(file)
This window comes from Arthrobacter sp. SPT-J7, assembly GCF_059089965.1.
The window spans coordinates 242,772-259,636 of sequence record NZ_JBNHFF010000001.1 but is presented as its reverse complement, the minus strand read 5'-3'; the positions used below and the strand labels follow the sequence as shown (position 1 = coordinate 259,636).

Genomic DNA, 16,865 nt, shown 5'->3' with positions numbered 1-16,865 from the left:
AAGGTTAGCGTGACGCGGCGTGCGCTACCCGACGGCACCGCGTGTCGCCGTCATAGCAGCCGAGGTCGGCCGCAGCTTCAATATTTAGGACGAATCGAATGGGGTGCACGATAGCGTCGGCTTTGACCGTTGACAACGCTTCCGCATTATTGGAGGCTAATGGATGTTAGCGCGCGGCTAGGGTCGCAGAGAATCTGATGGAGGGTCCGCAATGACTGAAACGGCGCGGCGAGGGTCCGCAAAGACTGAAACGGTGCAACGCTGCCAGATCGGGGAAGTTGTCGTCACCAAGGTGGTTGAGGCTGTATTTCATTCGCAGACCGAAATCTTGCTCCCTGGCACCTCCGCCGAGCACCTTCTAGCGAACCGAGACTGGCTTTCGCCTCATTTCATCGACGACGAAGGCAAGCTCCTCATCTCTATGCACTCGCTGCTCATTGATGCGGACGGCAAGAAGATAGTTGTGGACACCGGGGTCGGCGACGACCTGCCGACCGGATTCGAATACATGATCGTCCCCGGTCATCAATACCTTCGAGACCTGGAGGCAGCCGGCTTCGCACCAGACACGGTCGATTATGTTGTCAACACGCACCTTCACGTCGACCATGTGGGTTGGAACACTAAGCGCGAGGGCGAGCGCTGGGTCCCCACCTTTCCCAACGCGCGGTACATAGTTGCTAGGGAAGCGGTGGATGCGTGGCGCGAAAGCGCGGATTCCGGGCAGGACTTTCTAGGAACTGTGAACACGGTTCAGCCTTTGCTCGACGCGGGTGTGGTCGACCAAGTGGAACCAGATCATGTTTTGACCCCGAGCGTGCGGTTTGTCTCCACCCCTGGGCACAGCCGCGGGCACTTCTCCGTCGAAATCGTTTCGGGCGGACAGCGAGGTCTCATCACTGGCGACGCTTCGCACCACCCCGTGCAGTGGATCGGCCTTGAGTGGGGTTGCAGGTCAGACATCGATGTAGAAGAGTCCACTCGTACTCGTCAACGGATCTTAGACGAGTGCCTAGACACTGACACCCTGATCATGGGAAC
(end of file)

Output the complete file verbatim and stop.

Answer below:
This window comes from Arthrobacter sp. SPT-J7, assembly GCF_059089965.1.
The window spans coordinates 242,772-259,636 of sequence record NZ_JBNHFF010000001.1 but is presented as its reverse complement, the minus strand read 5'-3'; the positions used below and the strand labels follow the sequence as shown (position 1 = coordinate 259,636).

Genomic DNA, 16,865 nt, shown 5'->3' with positions numbered 1-16,865 from the left:
AAGGTTAGCGTGACGCGGCGTGCGCTACCCGACGGCACCGCGTGTCGCCGTCATAGCAGCCGAGGTCGGCCGCAGCTTCAATATTTAGGACGAATCGAATGGGGTGCACGATAGCGTCGGCTTTGACCGTTGACAACGCTTCCGCATTATTGGAGGCTAATGGATGTTAGCGCGCGGCTAGGGTCGCAGAGAATCTGATGGAGGGTCCGCAATGACTGAAACGGCGCGGCGAGGGTCCGCAAAGACTGAAACGGTGCAACGCTGCCAGATCGGGGAAGTTGTCGTCACCAAGGTGGTTGAGGCTGTATTTCATTCGCAGACCGAAATCTTGCTCCCTGGCACCTCCGCCGAGCACCTTCTAGCGAACCGAGACTGGCTTTCGCCTCATTTCATCGACGACGAAGGCAAGCTCCTCATCTCTATGCACTCGCTGCTCATTGATGCGGACGGCAAGAAGATAGTTGTGGACACCGGGGTCGGCGACGACCTGCCGACCGGATTCGAATACATGATCGTCCCCGGTCATCAATACCTTCGAGACCTGGAGGCAGCCGGCTTCGCACCAGACACGGTCGATTATGTTGTCAACACGCACCTTCACGTCGACCATGTGGGTTGGAACACTAAGCGCGAGGGCGAGCGCTGGGTCCCCACCTTTCCCAACGCGCGGTACATAGTTGCTAGGGAAGCGGTGGATGCGTGGCGCGAAAGCGCGGATTCCGGGCAGGACTTTCTAGGAACTGTGAACACGGTTCAGCCTTTGCTCGACGCGGGTGTGGTCGACCAAGTGGAACCAGATCATGTTTTGACCCCGAGCGTGCGGTTTGTCTCCACCCCTGGGCACAGCCGCGGGCACTTCTCCGTCGAAATCGTTTCGGGCGGACAGCGAGGTCTCATCACTGGCGACGCTTCGCACCACCCCGTGCAGTGGATCGGCCTTGAGTGGGGTTGCAGGTCAGACATCGATGTAGAAGAGTCCACTCGTACTCGTCAACGGATCTTAGACGAGTGCCTAGACACTGACACCCTGATCATGGGAAC